About Laura

I believe we are all inherently healthy people. We are resilient, just like the planet we live on, and we have the capacity and can learn how to instinctively care for ourselves.

I’m here to guide you in this journey, through practices in massage, yoga, food and farming.

Since a young age, my parents worked hard to instill healthy values upon my three siblings and I. We were all born at home with a midwife, and grew up on the family farm, which became fully organically certified in 1988.

I learned the value of becoming a conscious consumer early in my life.

It was important to my parents that their children felt connected to the land, understanding where our food comes from and learning what it means to be healthy.

I’ve always aimed to be an active participant in my health.

I went to the University of Guelph, where I played varsity soccer for four years while earning my degree in International Development with an emphasis in Rural and Agricultural Development. From there, I went on to graduate from the Canadian College of Massage Therapy with Honours in June 2014. Continuing my education in this field is an ongoing process and in 2016, I earned my 200 Hour Yoga Teaching certificate.

Now, I get to combine all three of my core passions for farming, yoga and massage in the work I do to inspire changes in my clients’ lives and help them improve their overall wellbeing.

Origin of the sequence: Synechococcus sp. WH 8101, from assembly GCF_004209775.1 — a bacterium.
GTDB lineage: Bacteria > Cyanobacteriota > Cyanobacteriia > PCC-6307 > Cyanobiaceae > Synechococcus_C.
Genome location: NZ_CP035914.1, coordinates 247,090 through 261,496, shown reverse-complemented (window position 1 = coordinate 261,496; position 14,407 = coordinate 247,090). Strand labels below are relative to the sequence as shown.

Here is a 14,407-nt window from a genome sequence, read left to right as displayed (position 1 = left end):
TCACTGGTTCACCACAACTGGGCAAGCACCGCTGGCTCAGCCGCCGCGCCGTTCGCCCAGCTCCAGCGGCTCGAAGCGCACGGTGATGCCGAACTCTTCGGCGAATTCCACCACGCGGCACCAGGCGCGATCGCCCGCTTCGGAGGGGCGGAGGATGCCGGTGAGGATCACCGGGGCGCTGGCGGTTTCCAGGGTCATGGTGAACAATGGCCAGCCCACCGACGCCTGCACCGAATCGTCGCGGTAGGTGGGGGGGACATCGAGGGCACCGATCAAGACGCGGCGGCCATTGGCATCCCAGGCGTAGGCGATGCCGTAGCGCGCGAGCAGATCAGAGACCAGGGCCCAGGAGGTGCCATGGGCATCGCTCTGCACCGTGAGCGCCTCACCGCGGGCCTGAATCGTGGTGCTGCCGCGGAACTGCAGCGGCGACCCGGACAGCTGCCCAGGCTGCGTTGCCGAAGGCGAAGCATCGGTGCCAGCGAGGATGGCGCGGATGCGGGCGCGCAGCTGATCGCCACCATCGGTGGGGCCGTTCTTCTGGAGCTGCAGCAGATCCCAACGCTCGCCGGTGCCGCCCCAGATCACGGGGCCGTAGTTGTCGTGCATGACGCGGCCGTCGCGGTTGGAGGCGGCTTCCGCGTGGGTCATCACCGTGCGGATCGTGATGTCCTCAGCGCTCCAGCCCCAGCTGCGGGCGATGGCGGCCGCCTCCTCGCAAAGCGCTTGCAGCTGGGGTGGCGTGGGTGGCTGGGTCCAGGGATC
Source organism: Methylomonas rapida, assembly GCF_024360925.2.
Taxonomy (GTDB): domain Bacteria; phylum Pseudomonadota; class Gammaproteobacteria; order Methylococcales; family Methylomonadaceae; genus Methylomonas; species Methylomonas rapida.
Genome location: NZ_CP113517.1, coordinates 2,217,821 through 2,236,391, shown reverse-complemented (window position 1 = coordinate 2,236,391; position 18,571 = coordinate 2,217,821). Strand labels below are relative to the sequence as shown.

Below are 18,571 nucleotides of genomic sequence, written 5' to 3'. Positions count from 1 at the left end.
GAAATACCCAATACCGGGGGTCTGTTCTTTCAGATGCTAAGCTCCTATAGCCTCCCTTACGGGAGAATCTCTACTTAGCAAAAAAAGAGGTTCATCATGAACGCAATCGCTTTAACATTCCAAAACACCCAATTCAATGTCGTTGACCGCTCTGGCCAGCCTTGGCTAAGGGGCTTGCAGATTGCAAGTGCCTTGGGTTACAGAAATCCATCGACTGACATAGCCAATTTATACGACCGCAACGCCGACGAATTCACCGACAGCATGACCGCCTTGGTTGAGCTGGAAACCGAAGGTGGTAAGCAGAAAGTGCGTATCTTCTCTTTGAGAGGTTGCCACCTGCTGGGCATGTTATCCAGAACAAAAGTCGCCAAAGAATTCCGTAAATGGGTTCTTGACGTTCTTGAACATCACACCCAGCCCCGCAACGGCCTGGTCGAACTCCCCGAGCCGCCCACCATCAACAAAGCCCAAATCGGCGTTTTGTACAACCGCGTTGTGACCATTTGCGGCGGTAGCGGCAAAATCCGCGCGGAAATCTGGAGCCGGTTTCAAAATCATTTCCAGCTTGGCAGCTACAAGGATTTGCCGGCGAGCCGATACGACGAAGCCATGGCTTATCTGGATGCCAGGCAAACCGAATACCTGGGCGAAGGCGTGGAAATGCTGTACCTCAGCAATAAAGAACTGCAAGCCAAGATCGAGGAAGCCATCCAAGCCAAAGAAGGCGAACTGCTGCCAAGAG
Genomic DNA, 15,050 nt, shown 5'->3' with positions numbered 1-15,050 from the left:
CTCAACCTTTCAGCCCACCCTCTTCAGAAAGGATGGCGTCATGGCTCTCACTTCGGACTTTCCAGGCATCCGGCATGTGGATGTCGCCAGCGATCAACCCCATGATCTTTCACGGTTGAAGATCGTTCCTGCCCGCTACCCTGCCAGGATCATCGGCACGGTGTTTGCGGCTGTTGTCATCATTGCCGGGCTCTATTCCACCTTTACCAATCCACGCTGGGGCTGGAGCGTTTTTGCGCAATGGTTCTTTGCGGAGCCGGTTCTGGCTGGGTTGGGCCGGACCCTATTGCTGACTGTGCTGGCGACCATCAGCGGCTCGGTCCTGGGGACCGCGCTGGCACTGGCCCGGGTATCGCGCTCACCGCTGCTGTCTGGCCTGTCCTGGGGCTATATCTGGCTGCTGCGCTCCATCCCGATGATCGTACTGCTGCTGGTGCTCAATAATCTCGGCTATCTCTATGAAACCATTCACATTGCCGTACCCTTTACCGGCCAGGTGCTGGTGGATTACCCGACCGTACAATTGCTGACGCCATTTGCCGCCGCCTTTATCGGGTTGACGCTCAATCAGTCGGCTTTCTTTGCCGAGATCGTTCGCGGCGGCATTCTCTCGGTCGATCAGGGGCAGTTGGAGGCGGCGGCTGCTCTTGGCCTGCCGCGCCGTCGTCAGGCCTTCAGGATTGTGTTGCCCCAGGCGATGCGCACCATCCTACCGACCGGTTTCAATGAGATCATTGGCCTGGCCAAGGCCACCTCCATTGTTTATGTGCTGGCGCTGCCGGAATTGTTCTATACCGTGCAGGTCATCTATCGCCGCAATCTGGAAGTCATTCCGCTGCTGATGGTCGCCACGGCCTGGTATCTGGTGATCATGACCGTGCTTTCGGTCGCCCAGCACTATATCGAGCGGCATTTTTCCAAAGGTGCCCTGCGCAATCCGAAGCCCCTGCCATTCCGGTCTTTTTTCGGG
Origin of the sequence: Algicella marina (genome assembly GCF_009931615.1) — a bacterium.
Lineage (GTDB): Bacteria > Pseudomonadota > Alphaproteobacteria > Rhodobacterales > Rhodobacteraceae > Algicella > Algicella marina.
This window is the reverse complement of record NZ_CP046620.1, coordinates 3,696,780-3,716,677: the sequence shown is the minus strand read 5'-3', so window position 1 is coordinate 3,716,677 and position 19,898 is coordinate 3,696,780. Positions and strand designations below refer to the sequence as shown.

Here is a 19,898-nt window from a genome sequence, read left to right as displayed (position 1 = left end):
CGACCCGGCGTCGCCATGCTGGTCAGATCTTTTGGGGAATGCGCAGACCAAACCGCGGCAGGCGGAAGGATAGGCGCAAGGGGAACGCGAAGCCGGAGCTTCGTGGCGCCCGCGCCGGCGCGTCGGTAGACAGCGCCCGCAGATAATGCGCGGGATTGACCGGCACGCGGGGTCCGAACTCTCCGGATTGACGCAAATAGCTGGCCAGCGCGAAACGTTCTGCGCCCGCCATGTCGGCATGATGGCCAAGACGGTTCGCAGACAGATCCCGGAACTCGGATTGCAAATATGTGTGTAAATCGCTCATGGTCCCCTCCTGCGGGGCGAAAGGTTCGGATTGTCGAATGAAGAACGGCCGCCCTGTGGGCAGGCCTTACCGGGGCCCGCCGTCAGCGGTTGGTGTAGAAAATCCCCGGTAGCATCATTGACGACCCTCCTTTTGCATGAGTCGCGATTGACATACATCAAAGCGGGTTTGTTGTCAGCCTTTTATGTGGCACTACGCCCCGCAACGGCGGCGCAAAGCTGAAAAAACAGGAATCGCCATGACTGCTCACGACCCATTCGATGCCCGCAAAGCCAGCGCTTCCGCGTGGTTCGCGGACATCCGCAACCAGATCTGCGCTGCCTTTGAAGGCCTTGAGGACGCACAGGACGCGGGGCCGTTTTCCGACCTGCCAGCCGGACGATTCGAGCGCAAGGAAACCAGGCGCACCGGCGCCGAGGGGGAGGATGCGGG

I believe no body is perfect, but every body is profound.

I am happiest when practicing a holistic approach to living in my own daily life, and helping my clients find the right balance in theirs. I believe our bodies have the ability to heal themselves; we just have to be willing to listen to them

“We need to start living in a state of conscious health rather than one of reactive health.”

Conscious health is a paramount part of who we are, and it’s established through a deep connection between mind and body. It requires a higher understanding of our internal needs.

Of course, this is a challenge in a time when societal influences pressure us to become someone we’re not. Our healthcare system is not designed to support this internal awareness. Growing up, we learn to visit the doctor when something isn’t feeling right. We’re told to take this drug, to go to this gym, to eat this food.

But we need to stop getting distracted by all of this external noise and instead focus on listening to what our own bodies are telling us.

Of course, this takes work. It’s an ongoing process; and there is no quick fix. But taking care of yourself shouldn’t feel like a burden. Let me show you how.